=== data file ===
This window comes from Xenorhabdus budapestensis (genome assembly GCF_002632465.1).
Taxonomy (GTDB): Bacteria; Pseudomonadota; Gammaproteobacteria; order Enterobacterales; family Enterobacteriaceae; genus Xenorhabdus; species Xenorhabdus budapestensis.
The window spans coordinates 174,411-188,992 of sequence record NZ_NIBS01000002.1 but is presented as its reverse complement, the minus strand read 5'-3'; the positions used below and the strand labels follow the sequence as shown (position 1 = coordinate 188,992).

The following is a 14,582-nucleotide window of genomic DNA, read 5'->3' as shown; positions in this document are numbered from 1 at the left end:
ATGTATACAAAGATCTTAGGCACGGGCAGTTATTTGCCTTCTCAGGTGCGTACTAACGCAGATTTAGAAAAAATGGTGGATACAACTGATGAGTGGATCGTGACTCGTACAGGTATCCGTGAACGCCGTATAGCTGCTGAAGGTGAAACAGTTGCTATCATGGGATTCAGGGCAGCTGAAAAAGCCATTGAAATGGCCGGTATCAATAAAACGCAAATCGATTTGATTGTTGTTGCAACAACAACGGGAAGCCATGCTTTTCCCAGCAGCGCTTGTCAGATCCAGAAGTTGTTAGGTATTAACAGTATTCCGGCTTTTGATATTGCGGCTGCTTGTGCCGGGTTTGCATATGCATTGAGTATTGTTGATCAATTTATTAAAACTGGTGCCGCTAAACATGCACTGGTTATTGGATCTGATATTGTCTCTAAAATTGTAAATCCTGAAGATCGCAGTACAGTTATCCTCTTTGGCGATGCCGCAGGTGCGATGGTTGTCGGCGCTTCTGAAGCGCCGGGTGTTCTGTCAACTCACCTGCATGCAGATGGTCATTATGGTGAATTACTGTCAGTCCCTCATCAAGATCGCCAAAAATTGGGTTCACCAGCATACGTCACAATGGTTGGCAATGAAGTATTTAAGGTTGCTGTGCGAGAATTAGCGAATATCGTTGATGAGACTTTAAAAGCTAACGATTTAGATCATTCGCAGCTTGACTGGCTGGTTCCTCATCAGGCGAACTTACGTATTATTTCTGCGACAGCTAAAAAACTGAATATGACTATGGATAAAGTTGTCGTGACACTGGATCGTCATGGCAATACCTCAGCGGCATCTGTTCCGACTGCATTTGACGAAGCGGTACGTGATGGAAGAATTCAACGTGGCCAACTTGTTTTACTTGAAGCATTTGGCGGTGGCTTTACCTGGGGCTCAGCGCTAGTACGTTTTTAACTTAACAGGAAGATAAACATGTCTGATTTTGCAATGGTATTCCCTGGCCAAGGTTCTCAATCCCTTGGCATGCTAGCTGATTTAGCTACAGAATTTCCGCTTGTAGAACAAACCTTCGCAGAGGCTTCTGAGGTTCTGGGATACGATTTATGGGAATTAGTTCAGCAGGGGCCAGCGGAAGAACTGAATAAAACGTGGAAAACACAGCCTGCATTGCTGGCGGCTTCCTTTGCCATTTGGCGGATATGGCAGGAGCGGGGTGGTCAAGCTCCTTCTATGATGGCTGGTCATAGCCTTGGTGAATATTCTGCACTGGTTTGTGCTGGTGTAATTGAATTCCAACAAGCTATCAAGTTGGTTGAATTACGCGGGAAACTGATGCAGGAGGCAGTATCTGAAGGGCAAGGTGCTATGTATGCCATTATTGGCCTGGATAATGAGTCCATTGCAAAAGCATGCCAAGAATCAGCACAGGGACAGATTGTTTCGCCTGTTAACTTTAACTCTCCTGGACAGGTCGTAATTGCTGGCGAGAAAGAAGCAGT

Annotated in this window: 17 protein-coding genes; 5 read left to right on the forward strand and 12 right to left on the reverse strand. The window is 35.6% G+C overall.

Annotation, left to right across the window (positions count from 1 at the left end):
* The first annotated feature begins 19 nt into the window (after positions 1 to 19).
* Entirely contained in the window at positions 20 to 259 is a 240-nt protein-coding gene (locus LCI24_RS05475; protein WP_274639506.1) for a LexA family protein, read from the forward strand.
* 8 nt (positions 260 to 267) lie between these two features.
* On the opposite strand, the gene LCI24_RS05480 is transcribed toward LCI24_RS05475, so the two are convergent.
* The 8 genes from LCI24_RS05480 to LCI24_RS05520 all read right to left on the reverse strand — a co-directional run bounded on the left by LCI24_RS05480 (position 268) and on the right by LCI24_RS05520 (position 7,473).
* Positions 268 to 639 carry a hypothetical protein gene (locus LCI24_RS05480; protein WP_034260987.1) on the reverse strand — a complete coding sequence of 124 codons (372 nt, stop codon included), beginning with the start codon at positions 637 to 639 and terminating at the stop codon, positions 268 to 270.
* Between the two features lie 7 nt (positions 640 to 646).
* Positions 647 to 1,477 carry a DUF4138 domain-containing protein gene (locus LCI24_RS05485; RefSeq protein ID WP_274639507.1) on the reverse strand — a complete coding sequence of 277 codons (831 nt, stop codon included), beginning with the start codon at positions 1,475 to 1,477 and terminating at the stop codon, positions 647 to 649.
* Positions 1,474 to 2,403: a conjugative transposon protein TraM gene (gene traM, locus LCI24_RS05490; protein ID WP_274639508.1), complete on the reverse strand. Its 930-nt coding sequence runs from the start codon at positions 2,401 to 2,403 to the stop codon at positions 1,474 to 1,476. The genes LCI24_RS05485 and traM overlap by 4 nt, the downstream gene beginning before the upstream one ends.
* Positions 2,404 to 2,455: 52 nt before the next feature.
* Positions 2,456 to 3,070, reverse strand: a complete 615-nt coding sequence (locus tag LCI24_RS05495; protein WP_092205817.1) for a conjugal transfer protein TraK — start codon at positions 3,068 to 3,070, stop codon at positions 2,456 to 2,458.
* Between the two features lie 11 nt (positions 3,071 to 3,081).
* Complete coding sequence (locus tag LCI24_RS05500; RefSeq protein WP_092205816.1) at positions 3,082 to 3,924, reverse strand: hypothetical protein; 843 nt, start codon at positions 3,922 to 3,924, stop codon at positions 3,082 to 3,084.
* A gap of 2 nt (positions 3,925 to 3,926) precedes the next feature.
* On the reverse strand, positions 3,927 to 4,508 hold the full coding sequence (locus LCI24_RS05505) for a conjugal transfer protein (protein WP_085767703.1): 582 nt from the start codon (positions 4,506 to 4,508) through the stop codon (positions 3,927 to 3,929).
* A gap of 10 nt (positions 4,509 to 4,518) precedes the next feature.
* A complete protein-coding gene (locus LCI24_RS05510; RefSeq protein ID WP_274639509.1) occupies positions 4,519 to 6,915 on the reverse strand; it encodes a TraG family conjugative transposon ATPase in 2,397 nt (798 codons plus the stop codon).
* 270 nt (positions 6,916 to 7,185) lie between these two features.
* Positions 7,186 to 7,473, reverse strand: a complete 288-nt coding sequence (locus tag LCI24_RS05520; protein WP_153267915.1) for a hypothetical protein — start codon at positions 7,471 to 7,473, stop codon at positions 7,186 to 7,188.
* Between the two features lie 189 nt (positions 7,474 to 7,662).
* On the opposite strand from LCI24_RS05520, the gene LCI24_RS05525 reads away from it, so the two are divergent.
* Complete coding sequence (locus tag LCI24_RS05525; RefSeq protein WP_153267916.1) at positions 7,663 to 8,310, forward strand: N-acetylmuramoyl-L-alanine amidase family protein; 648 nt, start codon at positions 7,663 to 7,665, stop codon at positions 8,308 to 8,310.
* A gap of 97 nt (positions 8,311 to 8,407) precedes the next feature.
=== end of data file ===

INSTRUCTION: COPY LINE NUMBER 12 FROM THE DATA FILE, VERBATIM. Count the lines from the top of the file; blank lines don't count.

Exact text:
* The 8 genes from LCI24_RS05480 to LCI24_RS05520 all read right to left on the reverse strand — a co-directional run bounded on the left by LCI24_RS05480 (position 268) and on the right by LCI24_RS05520 (position 7,473).